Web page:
TELLURIDE ADOPTS CULTURAL MASTER PLAN
On Tuesday, October 30, The Telluride Town Council voted unanimously to adopt an update of the Telluride Cultural Master Plan originally adopted in 1996. Telluride Arts facilitated the update in collaboration with the Town of Telluride and CCAASE, and with funding from Colorado Creative Industries to activate the Telluride Creative District.
Sixty-nine people contributed over 300 hours of focused meeting time to develop the strategies contained in the update. Included were representatives from the Ah Haa School, the Sheridan Opera House, the Palm Theatre, MountainFilm, Telluride Theatre, the Telluride Institute, Telluride Aids Benefit, the Choral Society, the Chamber Music Festival, Playwrights Festival, the Dance Academy, Telluride TV, the Historical Museum, Wilkinson Public Library, CCAASE, the Telluride Tourism Board, the Telluride School District, the Town of Telluride, The Telluride Gallery, Telluride Arts, local business representatives, and artists of all kinds. Jim Lindheim, a retired professional and local playwright, facilitated the productive and positive meeting.
The consensus seen throughout the planning process was significant, and reflected many of the concerns identified in the 1996 plan. Among those challenges were branding and marketing for the arts, communication about events through a central calendar, shared services to strengthen arts organizations, addressing temporary housing needs for visiting artists, advocacy for the arts locally, and funding.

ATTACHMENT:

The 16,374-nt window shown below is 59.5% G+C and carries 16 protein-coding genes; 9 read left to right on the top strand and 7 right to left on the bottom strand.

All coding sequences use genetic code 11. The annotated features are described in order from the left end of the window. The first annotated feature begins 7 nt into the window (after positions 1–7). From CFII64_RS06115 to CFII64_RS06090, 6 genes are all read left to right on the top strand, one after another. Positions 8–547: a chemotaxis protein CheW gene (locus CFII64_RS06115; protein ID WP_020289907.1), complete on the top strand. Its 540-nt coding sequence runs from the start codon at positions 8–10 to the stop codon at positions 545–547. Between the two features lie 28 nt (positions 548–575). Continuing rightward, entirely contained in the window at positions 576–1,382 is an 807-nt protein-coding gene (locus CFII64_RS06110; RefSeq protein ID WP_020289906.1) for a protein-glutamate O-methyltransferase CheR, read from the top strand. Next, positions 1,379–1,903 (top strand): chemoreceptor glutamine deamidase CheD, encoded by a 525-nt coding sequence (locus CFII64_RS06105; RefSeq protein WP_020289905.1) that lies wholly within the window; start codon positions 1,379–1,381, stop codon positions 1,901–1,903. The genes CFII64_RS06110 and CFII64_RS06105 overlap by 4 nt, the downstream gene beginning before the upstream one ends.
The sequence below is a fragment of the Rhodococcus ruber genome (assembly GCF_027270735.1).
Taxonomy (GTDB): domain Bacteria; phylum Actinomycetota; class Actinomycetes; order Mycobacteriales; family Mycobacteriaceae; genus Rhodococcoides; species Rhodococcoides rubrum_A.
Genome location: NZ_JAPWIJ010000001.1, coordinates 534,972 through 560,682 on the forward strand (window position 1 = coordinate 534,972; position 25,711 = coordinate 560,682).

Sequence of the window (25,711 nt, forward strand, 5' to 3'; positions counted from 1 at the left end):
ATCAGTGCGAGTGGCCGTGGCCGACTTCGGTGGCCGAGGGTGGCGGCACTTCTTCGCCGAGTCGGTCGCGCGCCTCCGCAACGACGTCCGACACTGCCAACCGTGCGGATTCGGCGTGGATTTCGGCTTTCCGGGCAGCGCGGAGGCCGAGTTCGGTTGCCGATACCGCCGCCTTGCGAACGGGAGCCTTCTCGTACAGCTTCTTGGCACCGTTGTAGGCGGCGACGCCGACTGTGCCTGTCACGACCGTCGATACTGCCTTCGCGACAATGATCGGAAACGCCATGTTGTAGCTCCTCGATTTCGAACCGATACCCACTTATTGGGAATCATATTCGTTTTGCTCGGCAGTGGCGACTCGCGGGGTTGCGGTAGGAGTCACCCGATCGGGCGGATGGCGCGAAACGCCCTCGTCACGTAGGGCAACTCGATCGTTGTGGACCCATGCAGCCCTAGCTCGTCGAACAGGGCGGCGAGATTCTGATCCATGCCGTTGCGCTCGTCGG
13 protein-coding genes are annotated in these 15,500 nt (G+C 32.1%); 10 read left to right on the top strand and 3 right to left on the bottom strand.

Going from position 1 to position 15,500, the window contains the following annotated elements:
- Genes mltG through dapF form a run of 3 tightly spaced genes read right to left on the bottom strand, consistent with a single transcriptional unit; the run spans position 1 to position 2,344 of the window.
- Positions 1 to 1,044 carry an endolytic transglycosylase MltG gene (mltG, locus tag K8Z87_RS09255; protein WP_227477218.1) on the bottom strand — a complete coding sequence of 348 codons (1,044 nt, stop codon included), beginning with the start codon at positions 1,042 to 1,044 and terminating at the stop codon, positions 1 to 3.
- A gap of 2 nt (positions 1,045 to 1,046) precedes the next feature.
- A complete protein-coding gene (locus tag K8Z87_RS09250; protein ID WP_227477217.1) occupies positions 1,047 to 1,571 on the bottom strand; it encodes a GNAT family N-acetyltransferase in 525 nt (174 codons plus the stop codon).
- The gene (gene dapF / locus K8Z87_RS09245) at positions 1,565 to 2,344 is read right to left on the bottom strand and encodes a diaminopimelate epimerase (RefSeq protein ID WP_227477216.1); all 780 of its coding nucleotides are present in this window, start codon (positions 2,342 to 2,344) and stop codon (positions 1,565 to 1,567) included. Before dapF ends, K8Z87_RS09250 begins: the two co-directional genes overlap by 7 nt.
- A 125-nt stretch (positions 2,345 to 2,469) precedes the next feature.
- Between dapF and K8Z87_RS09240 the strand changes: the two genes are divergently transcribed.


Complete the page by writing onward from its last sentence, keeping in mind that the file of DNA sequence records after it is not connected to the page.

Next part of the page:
In February 2011, Telluride joined the American’s for the Arts “Arts and Economic Prosperity Survey” that measured the economic benefit of the arts in Telluride and established how the arts give back economically to our community. We hand-collected over 400 audience surveys and 24 organization surveys that reported 140,000 audience members and $16,000,000 in organizational expenditures.
In March 22, 2011 Governor Hickenlooper signed Colorado House Bill HB11-1031. In brief, that encourages the formation of Creative Districts in communities, neighborhoods, or contiguous geographic areas, for the purposes of:
• Attracting creative entrepreneurs and artists to a community, infusing new energy and innovation, which in turn will enhance the economic and civic capital of the community
• Creating hubs of economic activity, thereby enhancing the area as an appealing place to live, visit and conduct business, as well as create new economic activity
• Attracting visitors
• Revitalizing and beautifying communities
• Providing a focal point for celebrating and strengthening a community’s unique identity
• Showcasing cultural and artistic organizations, events, and amenities
In November 2011, Colorado Creative Industries created a new incentive program to support a handful of communities to activate creative districts. Members of the Telluride community representing the arts, business and government formed a vision and established a management team and to respond to this opportunity.
In January 2012, the Town of Telluride established the Telluride Creative District, which follows the geographic boundaries of the town and encompasses a potent zone of arts activity.
In March 2012, Telluride was selected as one of 5 “Prospective” Creative Districts in the state, landing us in the top seven communities out of 44 applicants.
Funding and support that came with the designation helped support a community wide visioning process that culminated in the production of the 2012 Cultural Master Plan update. The Colorado Creative District legislation provided important context to that work, supporting the concept that if we get organized locally, we can strengthen the arts to enhance cultural and economic vitality into the future.
With a few thoughtful steps, we will further creative excellence, strengthen the arts and support artists in Telluride and be positioned to receive a Creative District certification from the state.
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